The most recent assessment was based on data to the end of the 2016–17 season (1 October 2016–31 May 2017) [McLeay 2018]. In 2016–17, 7 157 potlifts were used to catch a total of 16.3 t of Giant Crab, comprising 76.0 per cent of the 22.1 t TACC in that season.
Commercial CPUE increased from 2.42 kg/potlift at the start of the series in 2004–05 to reach a peak of 3.05 kg/potlift in 2008–09. CPUE then decreased to 2.62 kg/potlift in 2012–13, before decreasing further to 2.25 kg/potlift in 2013–14. Average CPUE over the period 2004–12 was 2.68 kg/potlift, above the target of 2.60 kg/potlift. Since then, commercial CPUE has been relatively stable above the trigger level, at approximately 83 per cent of the 2004–12 average and 85 per cent of the target [McLeay 2018]. Although these recent CPUE levels are lower than historical values, CPUE increased slightly between 2015–16 and 2016–17. The above evidence indicates that the biomass of this stock is unlikely to be depleted and that recruitment is unlikely to be impaired. Furthermore, the evidence indicates that the current level of fishing mortality is unlikely to cause the stock to become recruitment impaired.
On the basis of the evidence presented above, Giant Crab in South Australia is classified as a sustainable stock.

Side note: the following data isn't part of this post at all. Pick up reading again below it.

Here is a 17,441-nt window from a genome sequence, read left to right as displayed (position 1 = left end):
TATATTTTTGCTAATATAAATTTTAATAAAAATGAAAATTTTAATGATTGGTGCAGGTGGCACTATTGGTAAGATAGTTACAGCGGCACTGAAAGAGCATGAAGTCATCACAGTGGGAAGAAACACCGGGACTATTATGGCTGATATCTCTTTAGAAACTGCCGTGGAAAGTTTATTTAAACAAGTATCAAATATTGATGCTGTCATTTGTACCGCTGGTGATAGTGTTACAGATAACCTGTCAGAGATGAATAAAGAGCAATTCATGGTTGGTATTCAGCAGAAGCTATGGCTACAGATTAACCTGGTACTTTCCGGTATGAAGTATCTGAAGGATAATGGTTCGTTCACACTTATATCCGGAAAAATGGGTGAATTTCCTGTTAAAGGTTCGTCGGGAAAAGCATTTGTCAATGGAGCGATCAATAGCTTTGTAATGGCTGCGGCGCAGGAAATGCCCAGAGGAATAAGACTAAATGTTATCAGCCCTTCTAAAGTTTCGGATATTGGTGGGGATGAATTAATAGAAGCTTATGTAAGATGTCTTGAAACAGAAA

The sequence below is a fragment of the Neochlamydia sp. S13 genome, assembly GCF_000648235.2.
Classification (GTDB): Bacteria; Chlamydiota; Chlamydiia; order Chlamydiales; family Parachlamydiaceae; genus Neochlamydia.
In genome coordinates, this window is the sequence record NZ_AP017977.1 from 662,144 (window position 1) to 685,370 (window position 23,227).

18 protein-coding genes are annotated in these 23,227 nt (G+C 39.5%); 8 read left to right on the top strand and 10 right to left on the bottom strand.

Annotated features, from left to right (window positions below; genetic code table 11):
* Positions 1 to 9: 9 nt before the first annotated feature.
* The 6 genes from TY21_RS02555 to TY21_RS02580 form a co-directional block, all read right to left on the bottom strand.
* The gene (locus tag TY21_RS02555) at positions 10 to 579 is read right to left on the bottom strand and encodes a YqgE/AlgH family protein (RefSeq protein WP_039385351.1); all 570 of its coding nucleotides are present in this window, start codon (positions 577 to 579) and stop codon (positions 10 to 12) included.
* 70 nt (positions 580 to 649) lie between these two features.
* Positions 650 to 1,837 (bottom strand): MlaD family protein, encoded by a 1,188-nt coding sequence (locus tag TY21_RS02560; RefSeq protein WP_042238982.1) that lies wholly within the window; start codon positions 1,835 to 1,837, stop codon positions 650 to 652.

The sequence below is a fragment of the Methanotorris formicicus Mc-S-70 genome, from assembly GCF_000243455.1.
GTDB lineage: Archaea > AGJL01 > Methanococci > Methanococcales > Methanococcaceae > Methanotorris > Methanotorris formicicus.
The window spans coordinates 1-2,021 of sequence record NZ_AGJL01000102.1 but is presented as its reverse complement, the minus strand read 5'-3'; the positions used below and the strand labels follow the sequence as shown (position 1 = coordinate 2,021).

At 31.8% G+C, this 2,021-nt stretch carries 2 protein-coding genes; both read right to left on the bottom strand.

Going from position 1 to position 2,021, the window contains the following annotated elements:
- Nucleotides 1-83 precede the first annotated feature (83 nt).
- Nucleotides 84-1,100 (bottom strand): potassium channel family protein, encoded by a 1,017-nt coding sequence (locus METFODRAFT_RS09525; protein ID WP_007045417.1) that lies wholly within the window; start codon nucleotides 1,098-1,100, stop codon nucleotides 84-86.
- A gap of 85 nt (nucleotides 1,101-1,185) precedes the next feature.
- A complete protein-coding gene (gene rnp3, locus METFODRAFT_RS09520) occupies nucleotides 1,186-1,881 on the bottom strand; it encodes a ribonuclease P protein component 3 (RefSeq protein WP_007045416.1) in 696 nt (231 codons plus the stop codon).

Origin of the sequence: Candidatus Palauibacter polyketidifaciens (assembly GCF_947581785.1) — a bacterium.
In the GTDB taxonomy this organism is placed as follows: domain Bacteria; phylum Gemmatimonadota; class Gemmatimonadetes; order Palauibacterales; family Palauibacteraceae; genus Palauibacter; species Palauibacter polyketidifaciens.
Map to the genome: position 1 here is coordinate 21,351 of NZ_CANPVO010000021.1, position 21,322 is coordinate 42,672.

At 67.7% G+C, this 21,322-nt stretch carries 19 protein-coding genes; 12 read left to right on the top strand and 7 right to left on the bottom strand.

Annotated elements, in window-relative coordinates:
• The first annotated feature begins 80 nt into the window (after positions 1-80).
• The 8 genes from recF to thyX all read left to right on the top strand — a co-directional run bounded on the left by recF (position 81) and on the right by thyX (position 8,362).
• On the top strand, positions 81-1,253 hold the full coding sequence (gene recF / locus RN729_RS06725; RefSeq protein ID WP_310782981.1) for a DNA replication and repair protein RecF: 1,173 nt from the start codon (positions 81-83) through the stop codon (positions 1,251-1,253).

Giant Crab biology [Gardner 1998, McGarvey et. al. 1999, Williams et. al. 2009,]
|Species||Longevity / Maximum Size||Maturity (50 per cent)|
|Giant Crab||≥ 30 years, > 200 mm CL , ~10 kg||125–140 mm CL, depending on region|
|Giant Crab Trap|
|Giant Crab Trap|
|Giant Crab Trap|
|Commercial||16.34t in GCF|
- Giant Crab Fishery (SA)
South Australian data are from quota holders in the 2016–17 fishing season (October 2016–May 2017), Victorian data are for the 2016–17 fishing season (November 2016–September 2017), Tasmanian data are for the 2017-18 fishing season (March 2017 – February 2018) and South Coast Deep Sea Crustacean Fishery (Western Australia) data are for the 2016–17 financial year. Victoria – Indigenous (management methods) In Victoria, regulations for managing recreational fishing may not apply to fishing activities by Indigenous people. Victorian traditional owners may have rights under the Commonwealth's Native Title Act 1993 to hunt, fish, gather and conduct other cultural activities for their personal, domestic or non-commercial communal needs without the need to obtain a licence. Traditional Owners that have agreements under the Traditional Owner Settlement Act 2010 (Vic) may also be authorised to fish without the requirement to hold a recreational fishing licence. Outside of these arrangements, Indigenous Victorians can apply for permits under the Fisheries Act 1995 (Vic) that authorise fishing for specific Indigenous cultural ceremonies or events (for example, different catch and size limits or equipment). There were no Indigenous permits granted in 2017 and hence no Indigenous catch recorded.